Review: 2022 Volkswagen Arteon 2.0T SE R-Line
There was no sign of the 2022 Volkswagen Arteon at the Pike’s Peak International Hill Climb in Colorado this year, but VW’s flagship must feel like it’s at the base of the 14,000-foot peak.
Here’s the hill that the Arteon needs to climb:
Its flagship predecessor, the over-engineered Phaeton, was a lovely car but a sales fail ranking somewhere between the Edsel and the Daihatsu Rocky. The Phaeton raised the question that the Arteon is still trying to answer in the positive: Do buyers even want a flagship Volkswagen four-door?
So far, no. Sales of the Arteon have been grim. The Arteon is a big car, not a big SUV, though its MQB architecture also underpins the mid-size Atlas. And as we all know, big-car futures are selling low. VW has already confirmed it will kill the mid-size Passat, though the bargain-priced Jetta compact remains in the corral; how much room was left in there when the Arteon debuted in 2019 is unclear. But with large cars like the Passat and Toyota Avalon going away, VW is perhaps betting there are enough customers left to find their way into an Arteon.
There’s no arguing that it is a pretty car, carrying through the design language of the CC. Outside, there’s little to complain about. The “Moonstone Gray” exterior color made the attractive styling seem a little drab, but the alloy wheels helped dress it up. From the front, rear or side, this is a handsome liftback sedan; all versions for 2022 come with the sportier R-Line bodywork. But the interior—at least on our 2022 Arteon 2.0T SE R-Line—wasn’t as upscale as you’d expect on a $41,945 car, which is the least expensive baseline model offered. It’s possible to nudge an Arteon up to about $50,000 with the all-wheel-drive SEL Premium R-Line. VW has priced itself here into the shallow waters of Audi and even Mercedes-Benz’s pool, not to mention those of Lexus and Genesis. Arteon press materials name the Acura TLX, Infiniti Q50, Kia Stinger, and Nissan Maxima as its four central competitors—each of which offer V-6 engines on upper trims.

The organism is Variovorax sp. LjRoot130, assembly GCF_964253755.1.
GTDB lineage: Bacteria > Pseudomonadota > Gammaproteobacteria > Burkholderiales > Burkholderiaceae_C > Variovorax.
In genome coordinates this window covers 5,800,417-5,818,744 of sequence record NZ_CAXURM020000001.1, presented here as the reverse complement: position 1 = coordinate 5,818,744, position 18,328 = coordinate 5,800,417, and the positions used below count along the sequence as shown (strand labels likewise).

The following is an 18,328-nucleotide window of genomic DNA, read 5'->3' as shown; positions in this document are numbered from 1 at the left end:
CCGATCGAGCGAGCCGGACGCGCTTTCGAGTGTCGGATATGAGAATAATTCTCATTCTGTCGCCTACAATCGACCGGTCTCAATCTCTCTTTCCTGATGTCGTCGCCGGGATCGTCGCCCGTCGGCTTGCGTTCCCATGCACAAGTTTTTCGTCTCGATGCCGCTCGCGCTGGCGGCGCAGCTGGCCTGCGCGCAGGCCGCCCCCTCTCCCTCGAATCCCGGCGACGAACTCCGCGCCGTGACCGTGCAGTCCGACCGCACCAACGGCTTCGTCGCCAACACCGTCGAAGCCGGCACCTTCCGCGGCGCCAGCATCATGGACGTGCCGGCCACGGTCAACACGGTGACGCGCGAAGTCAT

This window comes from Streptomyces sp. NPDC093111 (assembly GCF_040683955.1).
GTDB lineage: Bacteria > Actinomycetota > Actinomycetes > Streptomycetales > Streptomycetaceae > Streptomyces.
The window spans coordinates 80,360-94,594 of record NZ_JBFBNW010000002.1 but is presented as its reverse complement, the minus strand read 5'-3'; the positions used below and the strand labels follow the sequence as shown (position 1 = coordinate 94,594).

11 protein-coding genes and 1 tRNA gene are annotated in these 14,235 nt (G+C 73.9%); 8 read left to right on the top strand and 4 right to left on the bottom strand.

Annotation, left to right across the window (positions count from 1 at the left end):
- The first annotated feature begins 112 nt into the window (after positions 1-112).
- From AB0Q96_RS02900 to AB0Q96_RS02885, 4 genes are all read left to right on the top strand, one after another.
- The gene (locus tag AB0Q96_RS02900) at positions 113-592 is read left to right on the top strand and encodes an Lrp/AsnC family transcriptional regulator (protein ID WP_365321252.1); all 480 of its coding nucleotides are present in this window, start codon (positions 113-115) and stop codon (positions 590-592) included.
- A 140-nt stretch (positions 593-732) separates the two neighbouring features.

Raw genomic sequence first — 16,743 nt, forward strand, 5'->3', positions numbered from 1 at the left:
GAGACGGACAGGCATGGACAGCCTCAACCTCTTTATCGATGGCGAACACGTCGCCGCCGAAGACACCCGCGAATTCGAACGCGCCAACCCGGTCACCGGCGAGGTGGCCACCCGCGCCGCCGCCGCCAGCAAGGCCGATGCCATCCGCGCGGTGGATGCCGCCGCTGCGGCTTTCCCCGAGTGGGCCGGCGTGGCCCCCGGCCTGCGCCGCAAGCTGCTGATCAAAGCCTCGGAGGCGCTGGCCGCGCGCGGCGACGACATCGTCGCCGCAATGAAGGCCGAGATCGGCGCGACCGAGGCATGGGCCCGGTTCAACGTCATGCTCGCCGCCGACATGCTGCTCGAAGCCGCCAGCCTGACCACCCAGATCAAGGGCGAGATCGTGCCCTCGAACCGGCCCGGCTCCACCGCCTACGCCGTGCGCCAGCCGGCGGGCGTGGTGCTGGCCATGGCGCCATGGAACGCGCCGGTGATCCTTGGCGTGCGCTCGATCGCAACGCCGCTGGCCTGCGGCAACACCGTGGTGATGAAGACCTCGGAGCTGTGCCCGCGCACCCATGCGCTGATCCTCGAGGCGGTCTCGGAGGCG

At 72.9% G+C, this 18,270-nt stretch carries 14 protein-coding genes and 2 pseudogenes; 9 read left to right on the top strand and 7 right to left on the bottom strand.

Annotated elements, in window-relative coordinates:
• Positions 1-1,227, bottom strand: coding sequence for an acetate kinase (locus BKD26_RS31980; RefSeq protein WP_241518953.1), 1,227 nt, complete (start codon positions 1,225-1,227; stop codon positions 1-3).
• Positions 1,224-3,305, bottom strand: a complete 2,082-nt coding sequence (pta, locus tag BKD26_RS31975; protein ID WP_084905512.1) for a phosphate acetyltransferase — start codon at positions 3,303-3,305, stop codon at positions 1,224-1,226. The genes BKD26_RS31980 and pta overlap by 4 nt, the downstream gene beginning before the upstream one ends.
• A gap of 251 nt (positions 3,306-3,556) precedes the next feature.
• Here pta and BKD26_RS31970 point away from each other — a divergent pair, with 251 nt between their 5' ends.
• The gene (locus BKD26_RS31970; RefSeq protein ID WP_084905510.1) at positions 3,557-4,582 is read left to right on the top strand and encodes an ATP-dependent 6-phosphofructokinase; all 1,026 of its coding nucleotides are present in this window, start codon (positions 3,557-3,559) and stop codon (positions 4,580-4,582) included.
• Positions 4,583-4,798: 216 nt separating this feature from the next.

For 2022, the freshened model gets an extra 32 horsepower, and a seven-speed dual-clutch automatic replaces the conventional eight-speed. These are welcome changes to help justify the slinky four-door’s premium position, but VW essentially dulled the impact of those gains by increasing the price on a car that dealerships are already discounting to move from lots. And can you blame buyers, who despite the Arteon’s smooth, willing 300-horse powertrain, are wondering if it’s worth spending more than $40,000 on a 2.0-liter turbo-four with front-wheel drive?
(Fuel mileage, by the way, is 24 mpg city, 34 mpg highway, 28 mpg overall, which we fell just short of in our tests. But while the Arteon runs happily on regular gas, VW says if you want all 300 horsepower, you’ll have to buy premium.)
Acceleration felt brisk; the extra kick from the Golf R-sourced engine perk up the Arteon’s performance, and the seven-speed dual-clutch transmission (DSG in VW-speak) shifts with authority but is never intrusive. Handling is crisp but falls short of sporty, with quite a bit of understeer in corners. Our test car came with standard 18-inch wheels and all-season tires; I suspect the available 20-inchers on the SEL would make the car feel a bit more German, more eager on turn-in. (It is German, by the way, built in the Emden factory.) The composed ride on the 18s, however, feels suited to a premium people-mover such as this. Braking performance, from the vented four-wheel discs, is similarly confidence-inspiring.